Earning an online PhD can be a rewarding experience. But, virtual graduate programs are less common than online undergraduate degrees and pose a unique set of challenges. Take a look at ten of the pros and cons of earning an online PhD before deciding if this is the right choice for you:
Pro: You can fit your PhD schedule around your work and family needs. Many adult learners decide to earn an online graduate degree after years of professional experience. If you have an already hectic schedule involving family and work commitments, an online PhD program can help you achieve your educational goals without giving up the activities you love (and the money you may need to fund your studies).
Pro: You can earn an online PhD from a university in another state, without relocating. It can be hard to relocate for your degree, particularly if you have a solid career and community ties. By earning your degree online, you’ll be able to choose a program that works for you without uprooting your life.
Pro: Your online PhD may lead to additional career opportunities. In a competitive job market, an advanced degree may be just what you need to earn that promotion or change careers. (Be careful though – in some non-academic fields, a PhD may make you overqualified and considered unemployable).
Pro: You’ll get to work with professors and peers from around the nation (and maybe the world). Diversity is a huge bonus when it comes to online education. Play your cards right and you can create a network or professional contacts across the country.
Pro: There are a number of legitimate, accredited online PhD programs to choose from. While there aren’t as many online graduate degrees as there are undergraduate degrees, you still have many quality programs to choose from. Many online programs are accredited by the same regional accreditors that recognize brick-and-mortar schools.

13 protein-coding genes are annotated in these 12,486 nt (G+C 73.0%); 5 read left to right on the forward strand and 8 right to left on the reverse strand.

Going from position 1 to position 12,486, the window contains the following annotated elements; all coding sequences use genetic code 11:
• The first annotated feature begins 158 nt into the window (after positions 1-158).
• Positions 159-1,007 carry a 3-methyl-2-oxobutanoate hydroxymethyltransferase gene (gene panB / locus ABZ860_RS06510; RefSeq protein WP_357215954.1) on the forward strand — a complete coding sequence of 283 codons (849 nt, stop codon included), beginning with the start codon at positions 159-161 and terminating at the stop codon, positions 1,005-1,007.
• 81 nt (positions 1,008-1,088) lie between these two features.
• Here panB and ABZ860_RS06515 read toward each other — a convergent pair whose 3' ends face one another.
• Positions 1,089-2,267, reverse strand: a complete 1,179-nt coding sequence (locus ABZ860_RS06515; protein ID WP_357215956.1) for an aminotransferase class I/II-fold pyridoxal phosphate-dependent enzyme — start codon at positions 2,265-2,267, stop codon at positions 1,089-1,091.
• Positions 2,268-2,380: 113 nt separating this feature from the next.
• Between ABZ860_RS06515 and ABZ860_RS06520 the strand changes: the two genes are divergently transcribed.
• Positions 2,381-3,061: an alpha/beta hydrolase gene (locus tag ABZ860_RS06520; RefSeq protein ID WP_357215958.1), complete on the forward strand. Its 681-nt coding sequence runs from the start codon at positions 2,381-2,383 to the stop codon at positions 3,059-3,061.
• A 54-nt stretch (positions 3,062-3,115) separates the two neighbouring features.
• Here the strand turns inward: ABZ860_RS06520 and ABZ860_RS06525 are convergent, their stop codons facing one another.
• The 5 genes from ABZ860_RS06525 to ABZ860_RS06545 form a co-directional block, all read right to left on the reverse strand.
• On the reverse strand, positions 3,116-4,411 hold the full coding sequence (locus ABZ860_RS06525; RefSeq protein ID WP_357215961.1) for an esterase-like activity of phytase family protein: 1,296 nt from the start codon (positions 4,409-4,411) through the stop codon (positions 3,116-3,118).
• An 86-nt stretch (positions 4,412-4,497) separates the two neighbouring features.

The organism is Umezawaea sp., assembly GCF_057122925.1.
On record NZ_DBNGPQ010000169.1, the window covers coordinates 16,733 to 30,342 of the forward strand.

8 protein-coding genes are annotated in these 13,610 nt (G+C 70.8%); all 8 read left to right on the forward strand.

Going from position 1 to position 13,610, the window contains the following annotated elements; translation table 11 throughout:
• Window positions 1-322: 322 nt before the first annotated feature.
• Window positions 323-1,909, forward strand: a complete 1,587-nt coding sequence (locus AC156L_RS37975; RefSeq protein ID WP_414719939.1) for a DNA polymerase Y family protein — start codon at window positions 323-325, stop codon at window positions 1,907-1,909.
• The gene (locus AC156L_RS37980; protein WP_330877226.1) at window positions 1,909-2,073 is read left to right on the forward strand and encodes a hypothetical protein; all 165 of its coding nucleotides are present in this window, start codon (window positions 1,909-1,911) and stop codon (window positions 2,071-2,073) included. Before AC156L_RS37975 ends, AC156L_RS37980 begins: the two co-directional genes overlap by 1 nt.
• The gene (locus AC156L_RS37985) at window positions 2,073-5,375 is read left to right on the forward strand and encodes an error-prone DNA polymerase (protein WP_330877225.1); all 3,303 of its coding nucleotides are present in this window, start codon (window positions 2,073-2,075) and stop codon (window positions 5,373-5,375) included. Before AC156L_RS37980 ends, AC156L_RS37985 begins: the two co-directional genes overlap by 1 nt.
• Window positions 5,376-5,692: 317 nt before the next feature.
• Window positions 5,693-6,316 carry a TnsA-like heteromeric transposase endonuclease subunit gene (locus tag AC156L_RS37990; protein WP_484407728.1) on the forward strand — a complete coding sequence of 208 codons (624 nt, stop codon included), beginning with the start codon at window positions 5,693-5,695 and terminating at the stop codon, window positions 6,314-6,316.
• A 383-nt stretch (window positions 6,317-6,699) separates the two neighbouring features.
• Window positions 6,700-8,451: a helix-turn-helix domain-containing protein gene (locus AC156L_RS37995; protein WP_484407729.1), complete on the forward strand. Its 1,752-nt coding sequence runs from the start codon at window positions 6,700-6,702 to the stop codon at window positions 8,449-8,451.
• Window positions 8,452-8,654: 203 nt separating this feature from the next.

Con: If you plan to teach in a traditional university, hiring universities may look down on an online PhD. The truth is that if you plan to be a professor, you may be subject to bias from hiring committees and brick-and-mortar schools. Many online graduates are good candidates for teaching at online colleges. If you still want a face-to-face position, you can improve your chances by becoming published in your field and gaining face-to-face teaching experience.
Con: Most online PhD programs have mandatory residency periods that you must attend in person. Whether it is several weekends or a three-week annual conference, expect to complete a mandatory residency period. You may need to take time off work in order to travel to these condensed learning sessions. Additionally, you will probably need to visit the campus in-person when your dissertation comes before the committee for review.
Con: You may miss out on face-to-face learning opportunities such as guest speakers from your field and personal mentorships. Some of the most exciting parts of brick-and-mortar programs just won’t be available online. You may miss out on that famous guest lecturer, the friends that make a team to create a conference presentation, get togethers at professor’s homes, etc.
Con: You won’t have the same access to libraries and other research resources while working on your dissertation. Having a secluded place to study, easy access to scholarly publications, a lab, or other resources may make writing your dissertation a lot easier. Your online program should try to help by providing a library shipping service, online access to journals, and whatever else they can reasonably do. However, you should plan to take a lot of initiative on your own.
Con: It can be difficult to qualify for teaching fellowships and similar funding if you’re an online PhD student. Many graduate students receive scholarships and stipends by teaching undergraduate courses or participating in research. However, these options are rarely available to online learners. Make sure that you have another way to fund your degree if you choose to take the online option.